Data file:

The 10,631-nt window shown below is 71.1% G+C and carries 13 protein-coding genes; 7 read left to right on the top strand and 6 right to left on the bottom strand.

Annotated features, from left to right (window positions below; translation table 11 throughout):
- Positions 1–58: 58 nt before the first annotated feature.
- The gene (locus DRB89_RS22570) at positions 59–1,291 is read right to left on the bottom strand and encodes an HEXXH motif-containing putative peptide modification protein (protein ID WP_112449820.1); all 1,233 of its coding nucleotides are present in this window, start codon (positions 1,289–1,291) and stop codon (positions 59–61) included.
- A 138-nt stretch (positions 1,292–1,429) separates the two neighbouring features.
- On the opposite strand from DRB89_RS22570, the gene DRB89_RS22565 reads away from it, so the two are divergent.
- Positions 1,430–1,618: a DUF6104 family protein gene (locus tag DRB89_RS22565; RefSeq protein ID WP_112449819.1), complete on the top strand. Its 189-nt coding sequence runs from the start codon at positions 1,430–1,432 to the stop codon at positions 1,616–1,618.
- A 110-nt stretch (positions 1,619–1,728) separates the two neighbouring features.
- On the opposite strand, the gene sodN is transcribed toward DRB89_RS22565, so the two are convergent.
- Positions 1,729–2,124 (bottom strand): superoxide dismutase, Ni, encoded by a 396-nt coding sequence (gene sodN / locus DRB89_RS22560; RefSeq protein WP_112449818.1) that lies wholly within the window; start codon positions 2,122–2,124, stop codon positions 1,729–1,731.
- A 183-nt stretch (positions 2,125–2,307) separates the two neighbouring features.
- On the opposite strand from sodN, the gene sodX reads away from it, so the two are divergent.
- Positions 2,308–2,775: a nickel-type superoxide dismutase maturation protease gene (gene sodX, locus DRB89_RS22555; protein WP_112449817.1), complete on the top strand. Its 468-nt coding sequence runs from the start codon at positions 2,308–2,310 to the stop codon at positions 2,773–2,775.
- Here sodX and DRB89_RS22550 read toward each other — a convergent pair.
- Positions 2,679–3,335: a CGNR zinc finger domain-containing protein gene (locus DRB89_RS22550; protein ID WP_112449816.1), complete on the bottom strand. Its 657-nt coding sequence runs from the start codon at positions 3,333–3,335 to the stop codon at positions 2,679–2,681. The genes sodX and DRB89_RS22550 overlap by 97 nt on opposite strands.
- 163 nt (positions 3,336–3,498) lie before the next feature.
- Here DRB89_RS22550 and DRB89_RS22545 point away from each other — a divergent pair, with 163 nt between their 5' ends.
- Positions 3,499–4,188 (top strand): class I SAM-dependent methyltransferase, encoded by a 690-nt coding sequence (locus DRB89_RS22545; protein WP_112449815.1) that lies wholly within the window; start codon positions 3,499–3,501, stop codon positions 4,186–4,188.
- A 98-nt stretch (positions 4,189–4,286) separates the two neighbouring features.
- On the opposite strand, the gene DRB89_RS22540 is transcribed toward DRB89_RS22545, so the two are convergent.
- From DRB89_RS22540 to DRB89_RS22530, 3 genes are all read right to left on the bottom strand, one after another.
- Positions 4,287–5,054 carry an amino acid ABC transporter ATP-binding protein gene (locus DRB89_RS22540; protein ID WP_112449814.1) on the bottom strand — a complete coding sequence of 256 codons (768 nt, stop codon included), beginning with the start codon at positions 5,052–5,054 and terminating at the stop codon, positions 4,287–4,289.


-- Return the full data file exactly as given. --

The 10,631-nt window shown below is 71.1% G+C and carries 13 protein-coding genes; 7 read left to right on the top strand and 6 right to left on the bottom strand.

Annotated features, from left to right (window positions below; translation table 11 throughout):
- Positions 1–58: 58 nt before the first annotated feature.
- The gene (locus DRB89_RS22570) at positions 59–1,291 is read right to left on the bottom strand and encodes an HEXXH motif-containing putative peptide modification protein (protein ID WP_112449820.1); all 1,233 of its coding nucleotides are present in this window, start codon (positions 1,289–1,291) and stop codon (positions 59–61) included.
- A 138-nt stretch (positions 1,292–1,429) separates the two neighbouring features.
- On the opposite strand from DRB89_RS22570, the gene DRB89_RS22565 reads away from it, so the two are divergent.
- Positions 1,430–1,618: a DUF6104 family protein gene (locus tag DRB89_RS22565; RefSeq protein ID WP_112449819.1), complete on the top strand. Its 189-nt coding sequence runs from the start codon at positions 1,430–1,432 to the stop codon at positions 1,616–1,618.
- A 110-nt stretch (positions 1,619–1,728) separates the two neighbouring features.
- On the opposite strand, the gene sodN is transcribed toward DRB89_RS22565, so the two are convergent.
- Positions 1,729–2,124 (bottom strand): superoxide dismutase, Ni, encoded by a 396-nt coding sequence (gene sodN / locus DRB89_RS22560; RefSeq protein WP_112449818.1) that lies wholly within the window; start codon positions 2,122–2,124, stop codon positions 1,729–1,731.
- A 183-nt stretch (positions 2,125–2,307) separates the two neighbouring features.
- On the opposite strand from sodN, the gene sodX reads away from it, so the two are divergent.
- Positions 2,308–2,775: a nickel-type superoxide dismutase maturation protease gene (gene sodX, locus DRB89_RS22555; protein WP_112449817.1), complete on the top strand. Its 468-nt coding sequence runs from the start codon at positions 2,308–2,310 to the stop codon at positions 2,773–2,775.
- Here sodX and DRB89_RS22550 read toward each other — a convergent pair.
- Positions 2,679–3,335: a CGNR zinc finger domain-containing protein gene (locus DRB89_RS22550; protein ID WP_112449816.1), complete on the bottom strand. Its 657-nt coding sequence runs from the start codon at positions 3,333–3,335 to the stop codon at positions 2,679–2,681. The genes sodX and DRB89_RS22550 overlap by 97 nt on opposite strands.
- 163 nt (positions 3,336–3,498) lie before the next feature.
- Here DRB89_RS22550 and DRB89_RS22545 point away from each other — a divergent pair, with 163 nt between their 5' ends.
- Positions 3,499–4,188 (top strand): class I SAM-dependent methyltransferase, encoded by a 690-nt coding sequence (locus DRB89_RS22545; protein WP_112449815.1) that lies wholly within the window; start codon positions 3,499–3,501, stop codon positions 4,186–4,188.
- A 98-nt stretch (positions 4,189–4,286) separates the two neighbouring features.
- On the opposite strand, the gene DRB89_RS22540 is transcribed toward DRB89_RS22545, so the two are convergent.
- From DRB89_RS22540 to DRB89_RS22530, 3 genes are all read right to left on the bottom strand, one after another.
- Positions 4,287–5,054 carry an amino acid ABC transporter ATP-binding protein gene (locus DRB89_RS22540; protein ID WP_112449814.1) on the bottom strand — a complete coding sequence of 256 codons (768 nt, stop codon included), beginning with the start codon at positions 5,052–5,054 and terminating at the stop codon, positions 4,287–4,289.